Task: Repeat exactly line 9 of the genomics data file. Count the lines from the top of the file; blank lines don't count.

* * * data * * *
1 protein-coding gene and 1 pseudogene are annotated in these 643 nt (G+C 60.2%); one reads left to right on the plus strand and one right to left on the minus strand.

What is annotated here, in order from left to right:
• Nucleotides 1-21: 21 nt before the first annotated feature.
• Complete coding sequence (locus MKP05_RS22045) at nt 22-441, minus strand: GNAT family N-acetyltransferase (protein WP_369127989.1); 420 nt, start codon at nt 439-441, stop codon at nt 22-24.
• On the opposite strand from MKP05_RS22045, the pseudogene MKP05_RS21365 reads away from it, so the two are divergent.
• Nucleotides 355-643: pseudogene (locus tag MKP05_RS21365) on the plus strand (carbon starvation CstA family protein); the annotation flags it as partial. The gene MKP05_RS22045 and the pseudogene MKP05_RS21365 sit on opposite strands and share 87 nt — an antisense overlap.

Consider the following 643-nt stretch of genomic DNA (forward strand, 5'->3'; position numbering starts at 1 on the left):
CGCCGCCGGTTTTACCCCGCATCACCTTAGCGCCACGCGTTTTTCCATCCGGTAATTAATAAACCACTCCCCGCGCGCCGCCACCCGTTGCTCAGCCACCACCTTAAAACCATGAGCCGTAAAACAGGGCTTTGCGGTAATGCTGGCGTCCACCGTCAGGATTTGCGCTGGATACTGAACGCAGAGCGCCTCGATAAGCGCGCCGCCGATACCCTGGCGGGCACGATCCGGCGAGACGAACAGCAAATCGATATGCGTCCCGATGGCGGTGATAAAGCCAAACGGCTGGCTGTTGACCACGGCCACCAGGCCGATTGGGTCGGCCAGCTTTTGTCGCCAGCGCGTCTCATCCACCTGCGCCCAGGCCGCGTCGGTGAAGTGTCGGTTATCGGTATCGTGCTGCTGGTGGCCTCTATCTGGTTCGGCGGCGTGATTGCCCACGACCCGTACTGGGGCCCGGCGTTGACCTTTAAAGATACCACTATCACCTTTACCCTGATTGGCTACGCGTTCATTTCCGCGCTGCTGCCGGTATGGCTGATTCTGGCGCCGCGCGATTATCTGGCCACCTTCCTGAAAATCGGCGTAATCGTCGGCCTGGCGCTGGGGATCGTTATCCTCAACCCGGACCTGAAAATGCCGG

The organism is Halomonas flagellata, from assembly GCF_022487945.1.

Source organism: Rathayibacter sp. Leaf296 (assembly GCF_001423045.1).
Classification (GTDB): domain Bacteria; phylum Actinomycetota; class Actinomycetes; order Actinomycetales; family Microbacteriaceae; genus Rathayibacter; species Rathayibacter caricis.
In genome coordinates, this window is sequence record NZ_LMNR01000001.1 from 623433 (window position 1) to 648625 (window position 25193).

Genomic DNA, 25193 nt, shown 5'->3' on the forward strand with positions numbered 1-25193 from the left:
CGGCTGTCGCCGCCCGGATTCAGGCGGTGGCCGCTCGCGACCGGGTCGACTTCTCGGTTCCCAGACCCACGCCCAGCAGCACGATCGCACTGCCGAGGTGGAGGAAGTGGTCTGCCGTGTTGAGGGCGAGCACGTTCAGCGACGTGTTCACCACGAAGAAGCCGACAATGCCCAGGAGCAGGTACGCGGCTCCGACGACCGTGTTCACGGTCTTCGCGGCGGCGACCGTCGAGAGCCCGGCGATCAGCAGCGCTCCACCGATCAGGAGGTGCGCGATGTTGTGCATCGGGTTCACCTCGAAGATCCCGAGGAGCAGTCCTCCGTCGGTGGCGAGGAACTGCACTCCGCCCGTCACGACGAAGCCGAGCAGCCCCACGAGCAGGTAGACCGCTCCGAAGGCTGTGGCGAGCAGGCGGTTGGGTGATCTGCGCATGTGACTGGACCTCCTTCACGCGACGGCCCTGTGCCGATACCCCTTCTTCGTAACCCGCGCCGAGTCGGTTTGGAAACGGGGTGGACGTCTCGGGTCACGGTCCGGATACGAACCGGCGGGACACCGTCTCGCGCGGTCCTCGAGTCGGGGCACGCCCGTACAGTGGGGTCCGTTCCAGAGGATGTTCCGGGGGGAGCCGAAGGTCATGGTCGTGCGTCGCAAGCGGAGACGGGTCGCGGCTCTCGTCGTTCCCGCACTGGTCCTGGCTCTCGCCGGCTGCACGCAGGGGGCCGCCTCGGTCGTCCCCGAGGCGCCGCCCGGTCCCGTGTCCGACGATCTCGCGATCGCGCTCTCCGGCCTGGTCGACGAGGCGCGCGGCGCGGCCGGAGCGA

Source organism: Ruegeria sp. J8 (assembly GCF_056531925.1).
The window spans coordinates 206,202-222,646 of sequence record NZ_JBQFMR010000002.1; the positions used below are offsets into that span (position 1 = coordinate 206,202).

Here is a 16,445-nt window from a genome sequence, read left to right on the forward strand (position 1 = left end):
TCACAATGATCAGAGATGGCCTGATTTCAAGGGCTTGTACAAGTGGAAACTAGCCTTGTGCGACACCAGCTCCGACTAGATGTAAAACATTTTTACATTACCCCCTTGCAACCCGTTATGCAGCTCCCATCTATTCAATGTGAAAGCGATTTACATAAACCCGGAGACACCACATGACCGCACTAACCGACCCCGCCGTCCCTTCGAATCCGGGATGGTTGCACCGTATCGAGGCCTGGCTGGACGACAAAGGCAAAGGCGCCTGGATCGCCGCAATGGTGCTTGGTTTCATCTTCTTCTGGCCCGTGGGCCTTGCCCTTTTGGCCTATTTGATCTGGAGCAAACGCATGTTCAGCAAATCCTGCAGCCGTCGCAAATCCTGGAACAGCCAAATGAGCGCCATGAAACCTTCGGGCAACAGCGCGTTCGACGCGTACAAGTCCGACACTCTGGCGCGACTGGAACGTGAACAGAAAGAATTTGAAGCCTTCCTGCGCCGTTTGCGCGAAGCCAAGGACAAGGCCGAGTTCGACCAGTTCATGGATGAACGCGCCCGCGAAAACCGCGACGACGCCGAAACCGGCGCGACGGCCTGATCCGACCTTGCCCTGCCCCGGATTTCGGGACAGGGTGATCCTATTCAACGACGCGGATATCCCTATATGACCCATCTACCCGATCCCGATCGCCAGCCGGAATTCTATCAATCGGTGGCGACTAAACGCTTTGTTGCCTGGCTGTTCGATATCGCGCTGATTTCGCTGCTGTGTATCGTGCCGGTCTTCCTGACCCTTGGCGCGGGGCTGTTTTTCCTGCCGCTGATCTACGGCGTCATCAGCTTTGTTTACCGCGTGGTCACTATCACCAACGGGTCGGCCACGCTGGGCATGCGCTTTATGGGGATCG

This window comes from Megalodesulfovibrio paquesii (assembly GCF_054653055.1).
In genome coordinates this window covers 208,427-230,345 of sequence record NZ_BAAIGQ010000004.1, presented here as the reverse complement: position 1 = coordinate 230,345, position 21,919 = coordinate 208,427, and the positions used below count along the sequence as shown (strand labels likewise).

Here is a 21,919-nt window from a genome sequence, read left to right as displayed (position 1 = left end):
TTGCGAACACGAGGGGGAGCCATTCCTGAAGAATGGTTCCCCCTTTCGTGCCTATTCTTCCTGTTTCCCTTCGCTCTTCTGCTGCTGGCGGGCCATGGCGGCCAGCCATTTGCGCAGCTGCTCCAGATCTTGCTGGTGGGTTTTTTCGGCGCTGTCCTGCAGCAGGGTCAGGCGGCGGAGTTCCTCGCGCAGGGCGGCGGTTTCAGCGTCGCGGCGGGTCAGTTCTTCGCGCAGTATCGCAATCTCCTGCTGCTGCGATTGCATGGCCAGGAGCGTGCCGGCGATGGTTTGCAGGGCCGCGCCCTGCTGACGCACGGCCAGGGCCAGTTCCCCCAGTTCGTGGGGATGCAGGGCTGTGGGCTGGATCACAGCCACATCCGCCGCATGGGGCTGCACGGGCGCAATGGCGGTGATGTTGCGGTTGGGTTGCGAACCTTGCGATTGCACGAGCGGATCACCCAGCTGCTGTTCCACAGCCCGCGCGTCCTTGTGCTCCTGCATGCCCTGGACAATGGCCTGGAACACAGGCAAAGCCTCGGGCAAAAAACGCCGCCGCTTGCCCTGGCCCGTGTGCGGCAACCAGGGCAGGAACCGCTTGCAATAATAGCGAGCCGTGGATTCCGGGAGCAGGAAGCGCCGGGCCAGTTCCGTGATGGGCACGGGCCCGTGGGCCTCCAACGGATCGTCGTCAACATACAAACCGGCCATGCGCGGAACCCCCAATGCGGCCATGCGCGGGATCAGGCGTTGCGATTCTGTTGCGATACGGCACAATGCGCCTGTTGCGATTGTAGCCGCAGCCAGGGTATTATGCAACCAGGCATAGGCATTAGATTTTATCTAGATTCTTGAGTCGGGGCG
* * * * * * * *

The organism is Halomonas flagellata, from assembly GCF_022487945.1.